Phase If you prepare the way I have suggested, when the Olympics are over, you will leave knowing that you prepared as well as you possibly could, given the constraints of your life. You will know that you gave everything you could in your event(s) – no regrets. If you have done that, you have won a personal victory. In the end, there are only three medals in each event, and all of the top athletes in the world are going after them. You achieved one of your lifetime dreams just by representing your country, your family and yourself at the Olympic Games. Regardless of whether you achieve another higher level Olympic dream, at the conclusion of challenges of this magnitude, it is important to put things back into perspective. You know you have tried to do your best within a very unique and challenging context, regardless of your performance outcome. You know that you have grown greatly as a person and a performer through this pursuit. It is a great accomplishment just to be competing with the best in the world at the Olympic Games. Very few people in the world ever reach this high skill level that you have attained, in any field or endeavor. The people who know you are proud of you for what you have done, for your many accomplishments and for how you have represented your family, your community and your country over the years. Think about the wonderful experiences, opportunities and accomplishments that you have gained from committing yourself to this pursuit. Think about the friends you have made, and the many lessons you have learned on this journey. These are memories that you will carry with you for the rest of your life. Take some well deserved time to rest and recover before moving forward to the many other exciting challenges that lie ahead.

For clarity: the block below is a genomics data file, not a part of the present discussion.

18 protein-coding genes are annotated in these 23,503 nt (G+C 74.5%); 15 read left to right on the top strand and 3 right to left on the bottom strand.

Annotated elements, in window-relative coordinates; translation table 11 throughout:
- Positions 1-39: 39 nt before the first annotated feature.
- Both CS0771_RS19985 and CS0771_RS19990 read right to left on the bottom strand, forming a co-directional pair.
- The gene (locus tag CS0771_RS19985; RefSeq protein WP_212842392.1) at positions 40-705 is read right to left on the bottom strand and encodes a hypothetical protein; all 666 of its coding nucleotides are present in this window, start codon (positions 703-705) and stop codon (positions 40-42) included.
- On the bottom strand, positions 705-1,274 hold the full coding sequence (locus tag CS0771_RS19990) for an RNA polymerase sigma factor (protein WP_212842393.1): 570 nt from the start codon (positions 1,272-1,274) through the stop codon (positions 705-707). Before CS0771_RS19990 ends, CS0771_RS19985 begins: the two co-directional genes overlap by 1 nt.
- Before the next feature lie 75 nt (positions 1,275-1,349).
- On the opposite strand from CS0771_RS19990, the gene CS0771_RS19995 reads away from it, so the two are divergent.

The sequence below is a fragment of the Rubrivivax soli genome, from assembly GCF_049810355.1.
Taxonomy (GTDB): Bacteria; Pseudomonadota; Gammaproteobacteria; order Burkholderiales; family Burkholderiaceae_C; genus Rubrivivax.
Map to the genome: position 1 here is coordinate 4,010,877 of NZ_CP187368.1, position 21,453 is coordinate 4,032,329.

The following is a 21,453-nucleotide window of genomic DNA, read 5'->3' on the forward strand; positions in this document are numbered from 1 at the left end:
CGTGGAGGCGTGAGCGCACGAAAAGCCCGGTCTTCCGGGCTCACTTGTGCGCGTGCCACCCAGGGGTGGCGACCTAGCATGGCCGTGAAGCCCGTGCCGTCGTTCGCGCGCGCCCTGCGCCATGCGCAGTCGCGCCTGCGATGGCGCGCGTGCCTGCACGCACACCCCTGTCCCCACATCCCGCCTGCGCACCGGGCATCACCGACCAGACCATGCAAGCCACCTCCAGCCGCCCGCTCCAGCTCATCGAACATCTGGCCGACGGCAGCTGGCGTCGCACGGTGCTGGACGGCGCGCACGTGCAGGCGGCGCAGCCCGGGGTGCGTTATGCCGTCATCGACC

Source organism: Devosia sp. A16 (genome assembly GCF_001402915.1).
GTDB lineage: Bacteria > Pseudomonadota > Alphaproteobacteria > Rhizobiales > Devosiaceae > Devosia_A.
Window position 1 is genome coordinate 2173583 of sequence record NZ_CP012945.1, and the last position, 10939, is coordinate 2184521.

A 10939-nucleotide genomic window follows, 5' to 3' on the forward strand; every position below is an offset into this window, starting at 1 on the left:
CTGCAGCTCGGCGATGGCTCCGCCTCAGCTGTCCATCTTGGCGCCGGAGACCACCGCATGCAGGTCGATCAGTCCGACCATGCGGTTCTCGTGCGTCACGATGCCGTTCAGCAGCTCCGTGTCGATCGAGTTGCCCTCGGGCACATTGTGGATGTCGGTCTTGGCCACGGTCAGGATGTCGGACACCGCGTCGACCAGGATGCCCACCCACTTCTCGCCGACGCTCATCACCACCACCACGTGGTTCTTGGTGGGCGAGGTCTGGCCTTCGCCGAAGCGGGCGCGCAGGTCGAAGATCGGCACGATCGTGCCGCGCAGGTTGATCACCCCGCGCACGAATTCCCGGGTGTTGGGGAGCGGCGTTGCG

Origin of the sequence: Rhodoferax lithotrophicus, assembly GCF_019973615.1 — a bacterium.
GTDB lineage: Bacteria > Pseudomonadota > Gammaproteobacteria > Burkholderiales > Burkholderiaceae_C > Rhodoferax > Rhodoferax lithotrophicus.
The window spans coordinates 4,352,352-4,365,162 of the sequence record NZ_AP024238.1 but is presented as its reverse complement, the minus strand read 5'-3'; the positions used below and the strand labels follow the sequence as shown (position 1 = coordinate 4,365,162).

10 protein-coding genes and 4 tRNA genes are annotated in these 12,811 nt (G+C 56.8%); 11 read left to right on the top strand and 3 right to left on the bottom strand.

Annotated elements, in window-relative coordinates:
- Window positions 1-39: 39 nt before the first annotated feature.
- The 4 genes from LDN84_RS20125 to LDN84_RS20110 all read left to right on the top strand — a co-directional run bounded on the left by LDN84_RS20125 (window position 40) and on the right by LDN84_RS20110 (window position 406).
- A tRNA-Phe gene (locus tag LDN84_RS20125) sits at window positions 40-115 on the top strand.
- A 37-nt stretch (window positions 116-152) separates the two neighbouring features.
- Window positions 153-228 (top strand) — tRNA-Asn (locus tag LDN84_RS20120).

Coaching Support